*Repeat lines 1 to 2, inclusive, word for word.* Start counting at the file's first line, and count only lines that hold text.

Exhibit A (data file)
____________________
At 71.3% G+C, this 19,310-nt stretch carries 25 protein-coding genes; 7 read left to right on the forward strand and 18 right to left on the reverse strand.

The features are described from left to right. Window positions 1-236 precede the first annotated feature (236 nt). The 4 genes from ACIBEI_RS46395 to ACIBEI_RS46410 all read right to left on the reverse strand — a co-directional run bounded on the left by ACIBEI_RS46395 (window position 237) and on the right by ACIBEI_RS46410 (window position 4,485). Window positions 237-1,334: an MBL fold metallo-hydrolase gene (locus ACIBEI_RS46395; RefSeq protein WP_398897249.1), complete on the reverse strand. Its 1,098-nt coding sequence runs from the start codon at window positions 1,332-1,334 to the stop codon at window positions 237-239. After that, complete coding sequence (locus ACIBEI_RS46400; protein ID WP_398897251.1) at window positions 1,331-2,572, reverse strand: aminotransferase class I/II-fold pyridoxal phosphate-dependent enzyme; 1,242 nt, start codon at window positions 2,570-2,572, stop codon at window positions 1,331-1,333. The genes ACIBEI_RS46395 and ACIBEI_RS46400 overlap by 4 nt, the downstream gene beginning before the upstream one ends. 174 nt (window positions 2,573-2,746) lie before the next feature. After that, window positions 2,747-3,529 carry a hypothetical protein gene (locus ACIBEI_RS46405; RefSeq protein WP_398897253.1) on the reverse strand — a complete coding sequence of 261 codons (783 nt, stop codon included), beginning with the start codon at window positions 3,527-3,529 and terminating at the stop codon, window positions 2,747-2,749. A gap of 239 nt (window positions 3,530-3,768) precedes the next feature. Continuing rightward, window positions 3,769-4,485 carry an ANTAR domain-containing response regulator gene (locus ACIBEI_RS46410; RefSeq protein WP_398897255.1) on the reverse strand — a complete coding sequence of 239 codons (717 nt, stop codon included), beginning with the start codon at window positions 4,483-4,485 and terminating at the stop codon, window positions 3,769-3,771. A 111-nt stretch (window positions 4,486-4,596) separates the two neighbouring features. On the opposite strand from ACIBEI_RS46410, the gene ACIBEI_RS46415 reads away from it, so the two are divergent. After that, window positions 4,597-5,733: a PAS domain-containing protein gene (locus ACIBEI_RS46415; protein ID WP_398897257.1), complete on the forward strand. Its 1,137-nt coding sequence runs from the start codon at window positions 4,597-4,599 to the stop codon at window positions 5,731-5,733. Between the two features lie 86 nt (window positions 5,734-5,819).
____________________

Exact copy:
At 71.3% G+C, this 19,310-nt stretch carries 25 protein-coding genes; 7 read left to right on the forward strand and 18 right to left on the reverse strand.

The features are described from left to right. Window positions 1-236 precede the first annotated feature (236 nt). The 4 genes from ACIBEI_RS46395 to ACIBEI_RS46410 all read right to left on the reverse strand — a co-directional run bounded on the left by ACIBEI_RS46395 (window position 237) and on the right by ACIBEI_RS46410 (window position 4,485). Window positions 237-1,334: an MBL fold metallo-hydrolase gene (locus ACIBEI_RS46395; RefSeq protein WP_398897249.1), complete on the reverse strand. Its 1,098-nt coding sequence runs from the start codon at window positions 1,332-1,334 to the stop codon at window positions 237-239. After that, complete coding sequence (locus ACIBEI_RS46400; protein ID WP_398897251.1) at window positions 1,331-2,572, reverse strand: aminotransferase class I/II-fold pyridoxal phosphate-dependent enzyme; 1,242 nt, start codon at window positions 2,570-2,572, stop codon at window positions 1,331-1,333. The genes ACIBEI_RS46395 and ACIBEI_RS46400 overlap by 4 nt, the downstream gene beginning before the upstream one ends. 174 nt (window positions 2,573-2,746) lie before the next feature. After that, window positions 2,747-3,529 carry a hypothetical protein gene (locus ACIBEI_RS46405; RefSeq protein WP_398897253.1) on the reverse strand — a complete coding sequence of 261 codons (783 nt, stop codon included), beginning with the start codon at window positions 3,527-3,529 and terminating at the stop codon, window positions 2,747-2,749. A gap of 239 nt (window positions 3,530-3,768) precedes the next feature. Continuing rightward, window positions 3,769-4,485 carry an ANTAR domain-containing response regulator gene (locus ACIBEI_RS46410; RefSeq protein WP_398897255.1) on the reverse strand — a complete coding sequence of 239 codons (717 nt, stop codon included), beginning with the start codon at window positions 4,483-4,485 and terminating at the stop codon, window positions 3,769-3,771. A 111-nt stretch (window positions 4,486-4,596) separates the two neighbouring features. On the opposite strand from ACIBEI_RS46410, the gene ACIBEI_RS46415 reads away from it, so the two are divergent. After that, window positions 4,597-5,733: a PAS domain-containing protein gene (locus ACIBEI_RS46415; protein ID WP_398897257.1), complete on the forward strand. Its 1,137-nt coding sequence runs from the start codon at window positions 4,597-4,599 to the stop codon at window positions 5,731-5,733. Between the two features lie 86 nt (window positions 5,734-5,819).